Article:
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recovery questions

One bottle for r22, one bottle for 410a that will be recycled.does it make sense when recovering to do repairs to hold in bottle and put back in system? I have always been in the habit that if you use virgin you are safer. Do you reslly know if the refrigerant is good or not, moidure, oils , dirt etc. This question came up recently from another tech.

Comments

  • Techman
    Techman Member Posts: 2,144
    Change the FilterDrier, add a SightGlassMoistureIndicator, put the recovered freon back in.
  • pecmsg
    pecmsg Member Posts: 2,130
    If the recovery tank is empty and clean then you can recover and reuse in equipment owned by the same party. If there’s refrigerant in the recovery tank then it cannot be reused and must be recycled.
  • NYplumber
    NYplumber Member Posts: 503
    I agree with techman.

    Just an interesting idea I read about. If you have used refrigerant in a recovery cylinder (that doesnt match up 100% with the T&P charts) and it sits for 24hrs you can purge the air off the top into another recovery cylinder.

    My question is, does the filter drier act like an air separator in an hvac-r system, or does it just soak up debris, acid, and moisture?
    :NYplumber:
  • Techman
    Techman Member Posts: 2,144
    Debris,acid, and moisture, and wax. The air would stay in the cond unit and cause hi head problems. The air is a "non-condensible" so it doesn't condense.
  • John Mills_5
    John Mills_5 Member Posts: 935
    We've never reused gas, just seems like asking for trouble.
  • Techman
    Techman Member Posts: 2,144
    edited May 2015
    I have MAYBE, 2 recovery cylinders w/ BAD freon in them.And that is from the beginning of time( Time since RRR). I guess its a matter of defining what BAD freon is. I recover freon thru a set of hi side/lo side filter driers . I re-use the two FD a dozen or more times. And I put the same freon back into the system, and I do not have freon related problems. I NEVER use my Recovery Pump w/o those twoFD, the oil in the R-pump stays clean for a long time . I change the system FD, for sure. So I guess I'm doing something wrong.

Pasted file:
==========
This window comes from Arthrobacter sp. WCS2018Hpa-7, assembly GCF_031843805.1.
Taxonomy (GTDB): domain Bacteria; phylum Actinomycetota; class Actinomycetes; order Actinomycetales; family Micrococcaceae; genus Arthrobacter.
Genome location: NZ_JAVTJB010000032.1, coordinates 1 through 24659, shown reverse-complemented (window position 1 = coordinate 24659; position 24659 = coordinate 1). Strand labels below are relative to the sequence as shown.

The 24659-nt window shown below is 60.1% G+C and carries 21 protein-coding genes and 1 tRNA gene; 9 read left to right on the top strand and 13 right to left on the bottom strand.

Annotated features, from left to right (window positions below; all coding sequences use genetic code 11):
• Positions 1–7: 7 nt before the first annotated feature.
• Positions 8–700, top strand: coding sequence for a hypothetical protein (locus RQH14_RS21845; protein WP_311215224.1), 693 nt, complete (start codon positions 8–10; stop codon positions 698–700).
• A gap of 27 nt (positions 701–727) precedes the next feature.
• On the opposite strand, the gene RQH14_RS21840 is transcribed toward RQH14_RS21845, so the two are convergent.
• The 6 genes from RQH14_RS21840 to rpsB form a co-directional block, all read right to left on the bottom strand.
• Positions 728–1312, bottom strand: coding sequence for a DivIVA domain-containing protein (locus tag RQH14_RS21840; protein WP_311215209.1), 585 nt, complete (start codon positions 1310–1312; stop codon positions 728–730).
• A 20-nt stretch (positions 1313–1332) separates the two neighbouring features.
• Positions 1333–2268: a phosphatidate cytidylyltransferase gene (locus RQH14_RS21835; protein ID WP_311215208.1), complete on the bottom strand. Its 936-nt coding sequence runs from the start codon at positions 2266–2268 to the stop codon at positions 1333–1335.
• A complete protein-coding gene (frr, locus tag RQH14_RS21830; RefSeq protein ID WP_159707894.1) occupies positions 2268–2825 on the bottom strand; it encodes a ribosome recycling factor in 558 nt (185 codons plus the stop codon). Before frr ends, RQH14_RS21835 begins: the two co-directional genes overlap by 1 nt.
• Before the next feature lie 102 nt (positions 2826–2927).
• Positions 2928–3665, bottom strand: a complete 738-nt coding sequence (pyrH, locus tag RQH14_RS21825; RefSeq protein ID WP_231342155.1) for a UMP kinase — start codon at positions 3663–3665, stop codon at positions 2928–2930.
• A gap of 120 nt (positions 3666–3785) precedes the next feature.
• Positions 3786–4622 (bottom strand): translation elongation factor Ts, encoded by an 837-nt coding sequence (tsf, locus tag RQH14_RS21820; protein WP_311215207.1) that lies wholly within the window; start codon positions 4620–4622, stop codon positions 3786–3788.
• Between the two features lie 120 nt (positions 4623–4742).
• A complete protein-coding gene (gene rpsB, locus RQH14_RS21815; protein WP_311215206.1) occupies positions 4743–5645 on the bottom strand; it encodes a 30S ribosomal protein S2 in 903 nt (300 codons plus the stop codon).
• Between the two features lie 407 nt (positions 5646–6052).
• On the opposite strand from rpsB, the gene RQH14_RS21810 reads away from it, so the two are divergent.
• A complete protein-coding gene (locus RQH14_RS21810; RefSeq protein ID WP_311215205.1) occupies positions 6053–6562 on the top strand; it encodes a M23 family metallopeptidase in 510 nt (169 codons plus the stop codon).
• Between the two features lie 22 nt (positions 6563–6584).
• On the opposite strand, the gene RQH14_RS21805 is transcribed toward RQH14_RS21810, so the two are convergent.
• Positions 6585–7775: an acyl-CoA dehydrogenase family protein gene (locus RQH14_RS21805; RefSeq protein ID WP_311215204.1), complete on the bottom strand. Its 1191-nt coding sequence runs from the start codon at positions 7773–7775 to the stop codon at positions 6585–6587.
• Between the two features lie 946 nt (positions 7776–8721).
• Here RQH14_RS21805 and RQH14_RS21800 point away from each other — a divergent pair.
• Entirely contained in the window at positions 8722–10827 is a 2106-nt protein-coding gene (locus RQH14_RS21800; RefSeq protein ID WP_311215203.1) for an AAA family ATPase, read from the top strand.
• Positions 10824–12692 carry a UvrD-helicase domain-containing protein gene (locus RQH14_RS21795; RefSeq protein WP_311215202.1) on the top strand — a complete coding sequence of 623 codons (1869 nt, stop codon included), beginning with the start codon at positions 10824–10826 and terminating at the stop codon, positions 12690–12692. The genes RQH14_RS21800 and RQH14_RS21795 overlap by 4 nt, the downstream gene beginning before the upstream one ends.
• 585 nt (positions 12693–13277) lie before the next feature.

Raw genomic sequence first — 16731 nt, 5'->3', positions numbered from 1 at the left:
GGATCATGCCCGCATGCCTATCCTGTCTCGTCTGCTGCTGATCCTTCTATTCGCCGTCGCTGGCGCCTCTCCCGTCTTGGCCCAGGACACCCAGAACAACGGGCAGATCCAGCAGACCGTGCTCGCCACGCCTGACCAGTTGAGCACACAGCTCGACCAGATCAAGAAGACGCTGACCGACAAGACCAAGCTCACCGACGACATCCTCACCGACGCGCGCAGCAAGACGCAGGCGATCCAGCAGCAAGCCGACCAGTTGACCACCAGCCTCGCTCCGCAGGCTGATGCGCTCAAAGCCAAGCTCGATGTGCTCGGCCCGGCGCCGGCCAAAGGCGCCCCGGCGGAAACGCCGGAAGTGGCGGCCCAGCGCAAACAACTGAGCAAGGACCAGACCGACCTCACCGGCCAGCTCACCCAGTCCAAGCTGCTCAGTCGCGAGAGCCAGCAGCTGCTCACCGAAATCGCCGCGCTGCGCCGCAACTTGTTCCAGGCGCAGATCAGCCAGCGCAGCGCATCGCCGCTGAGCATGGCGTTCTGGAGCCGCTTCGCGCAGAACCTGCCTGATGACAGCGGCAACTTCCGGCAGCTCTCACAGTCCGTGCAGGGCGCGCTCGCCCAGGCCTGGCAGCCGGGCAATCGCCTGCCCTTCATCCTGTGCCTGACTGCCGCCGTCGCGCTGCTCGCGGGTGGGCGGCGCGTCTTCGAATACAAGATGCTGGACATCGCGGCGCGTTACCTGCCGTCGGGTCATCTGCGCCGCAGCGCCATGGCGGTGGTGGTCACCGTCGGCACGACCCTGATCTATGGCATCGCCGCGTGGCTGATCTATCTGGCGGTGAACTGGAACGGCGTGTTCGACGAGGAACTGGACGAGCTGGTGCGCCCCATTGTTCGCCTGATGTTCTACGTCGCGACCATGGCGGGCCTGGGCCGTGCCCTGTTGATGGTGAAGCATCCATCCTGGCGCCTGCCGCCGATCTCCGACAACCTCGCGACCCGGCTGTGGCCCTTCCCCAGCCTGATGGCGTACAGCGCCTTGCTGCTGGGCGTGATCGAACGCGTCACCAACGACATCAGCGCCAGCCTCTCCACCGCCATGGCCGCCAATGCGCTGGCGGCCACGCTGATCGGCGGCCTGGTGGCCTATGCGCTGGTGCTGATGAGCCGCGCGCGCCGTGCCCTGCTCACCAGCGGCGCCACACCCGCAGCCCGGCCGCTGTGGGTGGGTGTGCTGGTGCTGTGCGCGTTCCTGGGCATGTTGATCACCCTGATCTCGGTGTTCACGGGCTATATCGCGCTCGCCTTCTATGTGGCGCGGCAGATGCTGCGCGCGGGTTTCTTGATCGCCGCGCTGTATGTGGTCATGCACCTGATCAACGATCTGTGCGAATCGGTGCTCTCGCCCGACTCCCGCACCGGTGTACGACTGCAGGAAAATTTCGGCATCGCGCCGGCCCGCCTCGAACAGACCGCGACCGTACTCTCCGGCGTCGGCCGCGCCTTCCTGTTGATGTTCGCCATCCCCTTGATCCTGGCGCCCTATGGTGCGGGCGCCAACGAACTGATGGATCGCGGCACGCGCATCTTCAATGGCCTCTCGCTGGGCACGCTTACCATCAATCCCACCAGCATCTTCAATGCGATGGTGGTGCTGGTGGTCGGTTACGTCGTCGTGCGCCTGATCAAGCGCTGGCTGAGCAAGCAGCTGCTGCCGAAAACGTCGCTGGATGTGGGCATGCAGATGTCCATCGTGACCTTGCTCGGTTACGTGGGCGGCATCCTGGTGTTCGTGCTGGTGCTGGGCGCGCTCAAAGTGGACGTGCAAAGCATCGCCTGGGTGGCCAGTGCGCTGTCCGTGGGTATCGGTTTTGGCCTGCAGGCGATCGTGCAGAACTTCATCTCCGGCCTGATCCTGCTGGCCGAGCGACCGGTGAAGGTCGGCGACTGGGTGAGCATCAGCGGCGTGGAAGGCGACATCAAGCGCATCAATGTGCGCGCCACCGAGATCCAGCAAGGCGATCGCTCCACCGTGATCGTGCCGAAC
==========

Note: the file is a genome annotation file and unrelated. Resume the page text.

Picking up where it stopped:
A customer GAVE me his recovered 22 freon ,from a converted R system, to new cond unit using a different freon. Its mine now, so I sold it to another customer. I've pulled out lots of "over charged " freon" , one customer didn't want to pay for a recovery tank to store his freon in his bldg so I inherited that freon, 20 or so lbs. I have about 14-18 Recovery cylinders out there at the customers location.
  • NYplumber
    NYplumber Member Posts: 503
    Hey Techman, got a few short questions for you.

    When your done with the recovery, do you cap the driers, or leave them open to the atmosphere?
    Do you leave them on the recovery machine?
    If you cap them and theyre still connected to the recovery machine, you will build pressure in the machine. Appion says not to build pressure (ie closing the valves and storing the machine).

    Im curious what your recovery setup is like.
    :NYplumber:
  • Techman
    Techman Member Posts: 2,144
    Good Morning NYplumber, I have a canvas bag that I keep the two FD's( EK162) in w/ plastic caps and extra hoses just for the recovery stuff . The hoses are sealed (w/ 1/4 SAE union) and the Recovery pump is not pressurized beyond that of just a little bit of vapor, just like the slight press in my Manifolds- 6 sets AND 1 Evac Manifold w/ a 3/8 line to the evac pump.I'm not sure what Appion wants.
  • NYplumber
    NYplumber Member Posts: 503
    Sorry for the threadjack Paul.

    Another recovery Q for Techman:

    When taking some refrigerant out of an overcharged system (just a hose and tank), do you use a FD inline then to prevent recovering garbage?
    :NYplumber:
  • Techman
    Techman Member Posts: 2,144
    Yes.
  • Techman
    Techman Member Posts: 2,144
    KindaSorta,something like this!
  • ChrisJ
    ChrisJ Member Posts: 11,792
    Hey that's the same RUUD that used to do my office at work until it's compressor failed and than shortly later it had a leak. Personally I think the guys that brazed the compressor and TXV without nitrogen likely had a leak, but no one else thought so.

    I suspect the original compressor died from slugging.
    Single pipe quasi-vapor system. Typical operating pressure 0.14 - 0.43 oz. EcoSteam ES-20 Advanced Control for Residential Steam boilers. Rectorseal Steamaster water treatment